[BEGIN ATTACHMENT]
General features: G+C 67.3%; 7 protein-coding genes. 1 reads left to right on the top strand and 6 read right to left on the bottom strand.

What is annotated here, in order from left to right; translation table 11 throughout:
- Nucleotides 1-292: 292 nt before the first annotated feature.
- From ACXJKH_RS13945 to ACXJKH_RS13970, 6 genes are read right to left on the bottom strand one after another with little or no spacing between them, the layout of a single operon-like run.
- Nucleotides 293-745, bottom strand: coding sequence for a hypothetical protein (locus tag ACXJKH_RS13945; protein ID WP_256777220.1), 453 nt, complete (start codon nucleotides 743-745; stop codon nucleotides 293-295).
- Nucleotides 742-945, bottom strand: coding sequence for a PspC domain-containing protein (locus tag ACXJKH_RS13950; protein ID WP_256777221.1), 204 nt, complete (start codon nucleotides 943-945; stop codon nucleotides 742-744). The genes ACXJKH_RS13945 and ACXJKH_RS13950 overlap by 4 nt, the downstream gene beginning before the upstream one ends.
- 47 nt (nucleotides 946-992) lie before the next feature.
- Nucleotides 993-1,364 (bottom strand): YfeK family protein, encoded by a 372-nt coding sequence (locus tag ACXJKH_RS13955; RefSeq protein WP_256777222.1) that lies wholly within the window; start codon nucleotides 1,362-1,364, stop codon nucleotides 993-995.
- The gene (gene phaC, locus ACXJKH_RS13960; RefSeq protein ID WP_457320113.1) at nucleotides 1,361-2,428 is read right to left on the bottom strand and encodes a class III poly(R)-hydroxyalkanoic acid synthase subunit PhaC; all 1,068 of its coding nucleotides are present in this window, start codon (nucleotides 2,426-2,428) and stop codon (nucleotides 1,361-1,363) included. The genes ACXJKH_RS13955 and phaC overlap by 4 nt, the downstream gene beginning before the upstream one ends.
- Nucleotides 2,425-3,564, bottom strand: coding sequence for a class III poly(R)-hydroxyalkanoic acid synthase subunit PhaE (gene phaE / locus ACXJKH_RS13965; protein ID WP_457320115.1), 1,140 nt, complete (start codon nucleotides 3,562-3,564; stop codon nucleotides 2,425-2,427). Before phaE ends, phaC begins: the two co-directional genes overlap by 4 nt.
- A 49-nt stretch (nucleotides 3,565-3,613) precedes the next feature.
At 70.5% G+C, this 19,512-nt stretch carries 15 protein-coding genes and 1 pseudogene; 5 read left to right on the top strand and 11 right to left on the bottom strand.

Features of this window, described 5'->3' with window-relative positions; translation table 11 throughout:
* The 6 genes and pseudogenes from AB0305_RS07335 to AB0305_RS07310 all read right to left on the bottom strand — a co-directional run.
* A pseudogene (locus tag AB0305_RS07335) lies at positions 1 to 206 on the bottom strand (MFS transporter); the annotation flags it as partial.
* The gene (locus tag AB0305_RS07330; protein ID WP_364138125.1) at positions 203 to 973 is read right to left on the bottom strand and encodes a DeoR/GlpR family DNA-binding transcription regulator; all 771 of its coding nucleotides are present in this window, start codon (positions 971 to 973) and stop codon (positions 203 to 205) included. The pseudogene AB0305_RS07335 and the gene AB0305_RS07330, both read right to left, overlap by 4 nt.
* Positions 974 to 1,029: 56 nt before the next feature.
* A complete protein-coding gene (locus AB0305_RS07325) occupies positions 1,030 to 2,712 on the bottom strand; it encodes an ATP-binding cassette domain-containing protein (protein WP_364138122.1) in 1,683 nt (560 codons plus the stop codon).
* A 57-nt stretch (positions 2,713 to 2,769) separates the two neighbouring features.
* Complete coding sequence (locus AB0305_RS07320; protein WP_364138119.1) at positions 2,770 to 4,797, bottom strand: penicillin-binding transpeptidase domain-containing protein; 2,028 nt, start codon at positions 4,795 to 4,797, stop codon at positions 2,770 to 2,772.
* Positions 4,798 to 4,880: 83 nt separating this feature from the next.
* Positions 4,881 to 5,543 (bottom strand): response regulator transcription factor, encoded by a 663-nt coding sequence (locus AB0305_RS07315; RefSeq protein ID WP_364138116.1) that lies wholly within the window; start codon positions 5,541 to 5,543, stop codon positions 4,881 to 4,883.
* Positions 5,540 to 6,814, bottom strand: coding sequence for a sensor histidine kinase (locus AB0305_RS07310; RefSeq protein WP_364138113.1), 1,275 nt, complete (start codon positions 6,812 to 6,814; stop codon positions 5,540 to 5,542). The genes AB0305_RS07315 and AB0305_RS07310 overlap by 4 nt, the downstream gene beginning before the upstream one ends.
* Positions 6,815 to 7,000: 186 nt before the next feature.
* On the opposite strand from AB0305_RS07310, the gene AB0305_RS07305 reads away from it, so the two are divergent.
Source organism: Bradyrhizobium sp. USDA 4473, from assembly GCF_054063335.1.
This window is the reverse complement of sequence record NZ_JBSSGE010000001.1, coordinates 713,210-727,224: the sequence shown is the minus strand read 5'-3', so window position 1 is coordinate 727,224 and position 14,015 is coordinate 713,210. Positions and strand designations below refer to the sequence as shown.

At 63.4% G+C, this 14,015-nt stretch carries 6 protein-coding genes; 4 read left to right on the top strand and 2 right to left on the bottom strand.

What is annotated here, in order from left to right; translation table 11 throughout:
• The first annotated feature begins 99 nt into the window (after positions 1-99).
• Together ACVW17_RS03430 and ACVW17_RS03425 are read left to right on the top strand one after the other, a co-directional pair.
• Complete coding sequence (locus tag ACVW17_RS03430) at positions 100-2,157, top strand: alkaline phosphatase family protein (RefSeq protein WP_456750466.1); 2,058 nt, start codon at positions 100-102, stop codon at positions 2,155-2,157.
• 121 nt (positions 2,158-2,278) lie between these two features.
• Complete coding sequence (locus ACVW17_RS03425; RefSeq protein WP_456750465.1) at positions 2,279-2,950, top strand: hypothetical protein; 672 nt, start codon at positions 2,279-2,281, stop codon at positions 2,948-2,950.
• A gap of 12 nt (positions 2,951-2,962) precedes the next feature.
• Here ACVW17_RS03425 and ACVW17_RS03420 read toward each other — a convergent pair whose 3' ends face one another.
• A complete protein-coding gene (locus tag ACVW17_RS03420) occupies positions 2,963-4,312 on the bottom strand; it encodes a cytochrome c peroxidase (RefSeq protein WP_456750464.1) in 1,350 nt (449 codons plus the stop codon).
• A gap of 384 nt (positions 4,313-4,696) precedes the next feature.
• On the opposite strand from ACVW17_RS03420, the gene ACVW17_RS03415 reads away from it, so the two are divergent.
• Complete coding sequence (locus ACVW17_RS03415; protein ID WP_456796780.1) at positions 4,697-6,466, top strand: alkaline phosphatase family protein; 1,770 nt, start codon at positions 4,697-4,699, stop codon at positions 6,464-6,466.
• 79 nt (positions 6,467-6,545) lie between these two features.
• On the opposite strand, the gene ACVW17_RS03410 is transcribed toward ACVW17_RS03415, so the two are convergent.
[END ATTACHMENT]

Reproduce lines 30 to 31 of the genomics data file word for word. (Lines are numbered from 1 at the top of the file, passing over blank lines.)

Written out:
• The first annotated feature begins 99 nt into the window (after positions 1-99).
• Together ACVW17_RS03430 and ACVW17_RS03425 are read left to right on the top strand one after the other, a co-directional pair.